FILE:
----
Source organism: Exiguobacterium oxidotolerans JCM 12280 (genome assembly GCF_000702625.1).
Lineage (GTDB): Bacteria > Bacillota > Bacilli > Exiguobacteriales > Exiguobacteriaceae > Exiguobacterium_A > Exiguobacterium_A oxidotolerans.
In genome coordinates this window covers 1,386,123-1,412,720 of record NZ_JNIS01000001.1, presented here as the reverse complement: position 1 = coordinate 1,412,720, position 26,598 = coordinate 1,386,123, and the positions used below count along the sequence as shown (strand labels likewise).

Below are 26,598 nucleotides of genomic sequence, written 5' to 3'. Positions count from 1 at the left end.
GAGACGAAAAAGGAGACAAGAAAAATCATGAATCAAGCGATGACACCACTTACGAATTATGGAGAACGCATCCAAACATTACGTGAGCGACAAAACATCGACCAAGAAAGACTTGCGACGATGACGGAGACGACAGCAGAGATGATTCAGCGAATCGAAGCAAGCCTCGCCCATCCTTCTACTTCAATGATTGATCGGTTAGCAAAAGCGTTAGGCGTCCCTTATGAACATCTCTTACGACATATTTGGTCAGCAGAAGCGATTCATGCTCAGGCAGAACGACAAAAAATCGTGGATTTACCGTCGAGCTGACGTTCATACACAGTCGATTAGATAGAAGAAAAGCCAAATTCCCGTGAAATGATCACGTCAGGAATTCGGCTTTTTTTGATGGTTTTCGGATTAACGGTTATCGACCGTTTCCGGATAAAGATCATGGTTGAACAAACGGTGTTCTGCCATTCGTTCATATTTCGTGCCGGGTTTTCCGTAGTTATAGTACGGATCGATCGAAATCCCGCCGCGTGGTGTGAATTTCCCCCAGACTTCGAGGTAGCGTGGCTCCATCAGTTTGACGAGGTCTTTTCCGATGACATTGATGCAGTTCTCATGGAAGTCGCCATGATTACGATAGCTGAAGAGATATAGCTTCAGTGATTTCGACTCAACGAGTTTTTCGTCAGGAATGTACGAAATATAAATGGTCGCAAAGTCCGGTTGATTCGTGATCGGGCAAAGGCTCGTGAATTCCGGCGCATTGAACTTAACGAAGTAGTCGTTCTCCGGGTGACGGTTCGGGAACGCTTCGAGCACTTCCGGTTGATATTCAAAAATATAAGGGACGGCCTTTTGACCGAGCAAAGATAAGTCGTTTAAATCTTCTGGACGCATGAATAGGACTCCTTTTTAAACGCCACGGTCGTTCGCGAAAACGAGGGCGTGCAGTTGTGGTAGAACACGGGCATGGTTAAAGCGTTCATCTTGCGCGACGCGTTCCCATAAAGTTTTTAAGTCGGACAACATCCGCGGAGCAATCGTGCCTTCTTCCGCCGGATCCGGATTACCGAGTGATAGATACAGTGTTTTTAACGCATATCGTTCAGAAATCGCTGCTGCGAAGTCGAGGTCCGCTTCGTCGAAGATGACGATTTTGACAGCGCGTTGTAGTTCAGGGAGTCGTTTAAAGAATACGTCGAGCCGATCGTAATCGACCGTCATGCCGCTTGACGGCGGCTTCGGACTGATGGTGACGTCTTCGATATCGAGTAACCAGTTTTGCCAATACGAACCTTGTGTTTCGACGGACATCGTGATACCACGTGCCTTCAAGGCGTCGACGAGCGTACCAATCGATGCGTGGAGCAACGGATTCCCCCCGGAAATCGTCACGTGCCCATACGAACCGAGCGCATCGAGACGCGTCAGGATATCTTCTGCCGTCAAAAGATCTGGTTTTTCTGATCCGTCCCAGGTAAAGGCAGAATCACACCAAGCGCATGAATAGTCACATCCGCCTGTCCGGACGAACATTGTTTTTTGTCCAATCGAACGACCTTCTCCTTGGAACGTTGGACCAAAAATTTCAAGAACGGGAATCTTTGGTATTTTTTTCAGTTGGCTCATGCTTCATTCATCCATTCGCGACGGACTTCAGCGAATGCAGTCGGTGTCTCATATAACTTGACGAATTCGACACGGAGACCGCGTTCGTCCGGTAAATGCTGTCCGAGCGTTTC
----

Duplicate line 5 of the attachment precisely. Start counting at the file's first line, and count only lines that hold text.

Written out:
GAGACGAAAAAGGAGACAAGAAAAATCATGAATCAAGCGATGACACCACTTACGAATTATGGAGAACGCATCCAAACATTACGTGAGCGACAAAACATCGACCAAGAAAGACTTGCGACGATGACGGAGACGACAGCAGAGATGATTCAGCGAATCGAAGCAAGCCTCGCCCATCCTTCTACTTCAATGATTGATCGGTTAGCAAAAGCGTTAGGCGTCCCTTATGAACATCTCTTACGACATATTTGGTCAGCAGAAGCGATTCATGCTCAGGCAGAACGACAAAAAATCGTGGATTTACCGTCGAGCTGACGTTCATACACAGTCGATTAGATAGAAGAAAAGCCAAATTCCCGTGAAATGATCACGTCAGGAATTCGGCTTTTTTTGATGGTTTTCGGATTAACGGTTATCGACCGTTTCCGGATAAAGATCATGGTTGAACAAACGGTGTTCTGCCATTCGTTCATATTTCGTGCCGGGTTTTCCGTAGTTATAGTACGGATCGATCGAAATCCCGCCGCGTGGTGTGAATTTCCCCCAGACTTCGAGGTAGCGTGGCTCCATCAGTTTGACGAGGTCTTTTCCGATGACATTGATGCAGTTCTCATGGAAGTCGCCATGATTACGATAGCTGAAGAGATATAGCTTCAGTGATTTCGACTCAACGAGTTTTTCGTCAGGAATGTACGAAATATAAATGGTCGCAAAGTCCGGTTGATTCGTGATCGGGCAAAGGCTCGTGAATTCCGGCGCATTGAACTTAACGAAGTAGTCGTTCTCCGGGTGACGGTTCGGGAACGCTTCGAGCACTTCCGGTTGATATTCAAAAATATAAGGGACGGCCTTTTGACCGAGCAAAGATAAGTCGTTTAAATCTTCTGGACGCATGAATAGGACTCCTTTTTAAACGCCACGGTCGTTCGCGAAAACGAGGGCGTGCAGTTGTGGTAGAACACGGGCATGGTTAAAGCGTTCATCTTGCGCGACGCGTTCCCATAAAGTTTTTAAGTCGGACAACATCCGCGGAGCAATCGTGCCTTCTTCCGCCGGATCCGGATTACCGAGTGATAGATACAGTGTTTTTAACGCATATCGTTCAGAAATCGCTGCTGCGAAGTCGAGGTCCGCTTCGTCGAAGATGACGATTTTGACAGCGCGTTGTAGTTCAGGGAGTCGTTTAAAGAATACGTCGAGCCGATCGTAATCGACCGTCATGCCGCTTGACGGCGGCTTCGGACTGATGGTGACGTCTTCGATATCGAGTAACCAGTTTTGCCAATACGAACCTTGTGTTTCGACGGACATCGTGATACCACGTGCCTTCAAGGCGTCGACGAGCGTACCAATCGATGCGTGGAGCAACGGATTCCCCCCGGAAATCGTCACGTGCCCATACGAACCGAGCGCATCGAGACGCGTCAGGATATCTTCTGCCGTCAAAAGATCTGGTTTTTCTGATCCGTCCCAGGTAAAGGCAGAATCACACCAAGCGCATGAATAGTCACATCCGCCTGTCCGGACGAACATTGTTTTTTGTCCAATCGAACGACCTTCTCCTTGGAACGTTGGACCAAAAATTTCAAGAACGGGAATCTTTGGTATTTTTTTCAGTTGGCTCATGCTTCATTCATCCATTCGCGACGGACTTCAGCGAATGCAGTCGGTGTCTCATATAACTTGACGAATTCGACACGGAGACCGCGTTCGTCCGGTAAATGCTGTCCGAGCGTTTC